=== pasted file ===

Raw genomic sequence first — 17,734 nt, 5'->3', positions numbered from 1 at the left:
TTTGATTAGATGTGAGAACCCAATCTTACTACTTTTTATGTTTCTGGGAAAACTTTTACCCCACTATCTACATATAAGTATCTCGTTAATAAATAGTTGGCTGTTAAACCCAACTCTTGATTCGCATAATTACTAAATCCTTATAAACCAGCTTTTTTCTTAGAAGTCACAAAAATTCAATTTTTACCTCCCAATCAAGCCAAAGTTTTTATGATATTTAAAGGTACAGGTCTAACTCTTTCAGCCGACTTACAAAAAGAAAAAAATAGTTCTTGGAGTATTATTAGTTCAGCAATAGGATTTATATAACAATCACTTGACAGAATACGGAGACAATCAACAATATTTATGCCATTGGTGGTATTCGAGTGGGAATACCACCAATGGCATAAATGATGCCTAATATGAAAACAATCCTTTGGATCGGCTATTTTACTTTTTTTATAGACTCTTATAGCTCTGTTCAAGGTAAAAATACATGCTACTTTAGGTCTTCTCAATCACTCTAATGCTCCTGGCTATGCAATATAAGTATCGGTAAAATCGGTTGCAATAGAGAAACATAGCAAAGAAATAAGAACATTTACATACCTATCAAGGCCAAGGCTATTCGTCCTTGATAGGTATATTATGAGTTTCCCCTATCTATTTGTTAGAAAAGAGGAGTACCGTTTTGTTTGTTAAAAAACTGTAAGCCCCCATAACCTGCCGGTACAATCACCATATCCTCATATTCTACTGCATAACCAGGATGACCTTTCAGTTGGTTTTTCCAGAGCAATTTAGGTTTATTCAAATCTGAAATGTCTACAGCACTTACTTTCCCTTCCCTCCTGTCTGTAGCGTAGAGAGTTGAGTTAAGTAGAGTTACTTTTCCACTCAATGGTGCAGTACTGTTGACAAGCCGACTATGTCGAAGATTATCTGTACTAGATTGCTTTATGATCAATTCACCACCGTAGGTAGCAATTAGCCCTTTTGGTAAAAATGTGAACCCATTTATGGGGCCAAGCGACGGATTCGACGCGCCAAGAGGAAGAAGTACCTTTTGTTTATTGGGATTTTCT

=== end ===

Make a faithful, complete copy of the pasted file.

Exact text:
Raw genomic sequence first — 17,734 nt, 5'->3', positions numbered from 1 at the left:
TTTGATTAGATGTGAGAACCCAATCTTACTACTTTTTATGTTTCTGGGAAAACTTTTACCCCACTATCTACATATAAGTATCTCGTTAATAAATAGTTGGCTGTTAAACCCAACTCTTGATTCGCATAATTACTAAATCCTTATAAACCAGCTTTTTTCTTAGAAGTCACAAAAATTCAATTTTTACCTCCCAATCAAGCCAAAGTTTTTATGATATTTAAAGGTACAGGTCTAACTCTTTCAGCCGACTTACAAAAAGAAAAAAATAGTTCTTGGAGTATTATTAGTTCAGCAATAGGATTTATATAACAATCACTTGACAGAATACGGAGACAATCAACAATATTTATGCCATTGGTGGTATTCGAGTGGGAATACCACCAATGGCATAAATGATGCCTAATATGAAAACAATCCTTTGGATCGGCTATTTTACTTTTTTTATAGACTCTTATAGCTCTGTTCAAGGTAAAAATACATGCTACTTTAGGTCTTCTCAATCACTCTAATGCTCCTGGCTATGCAATATAAGTATCGGTAAAATCGGTTGCAATAGAGAAACATAGCAAAGAAATAAGAACATTTACATACCTATCAAGGCCAAGGCTATTCGTCCTTGATAGGTATATTATGAGTTTCCCCTATCTATTTGTTAGAAAAGAGGAGTACCGTTTTGTTTGTTAAAAAACTGTAAGCCCCCATAACCTGCCGGTACAATCACCATATCCTCATATTCTACTGCATAACCAGGATGACCTTTCAGTTGGTTTTTCCAGAGCAATTTAGGTTTATTCAAATCTGAAATGTCTACAGCACTTACTTTCCCTTCCCTCCTGTCTGTAGCGTAGAGAGTTGAGTTAAGTAGAGTTACTTTTCCACTCAATGGTGCAGTACTGTTGACAAGCCGACTATGTCGAAGATTATCTGTACTAGATTGCTTTATGATCAATTCACCACCGTAGGTAGCAATTAGCCCTTTTGGTAAAAATGTGAACCCATTTATGGGGCCAAGCGACGGATTCGACGCGCCAAGAGGAAGAAGTACCTTTTGTTTATTGGGATTTTCT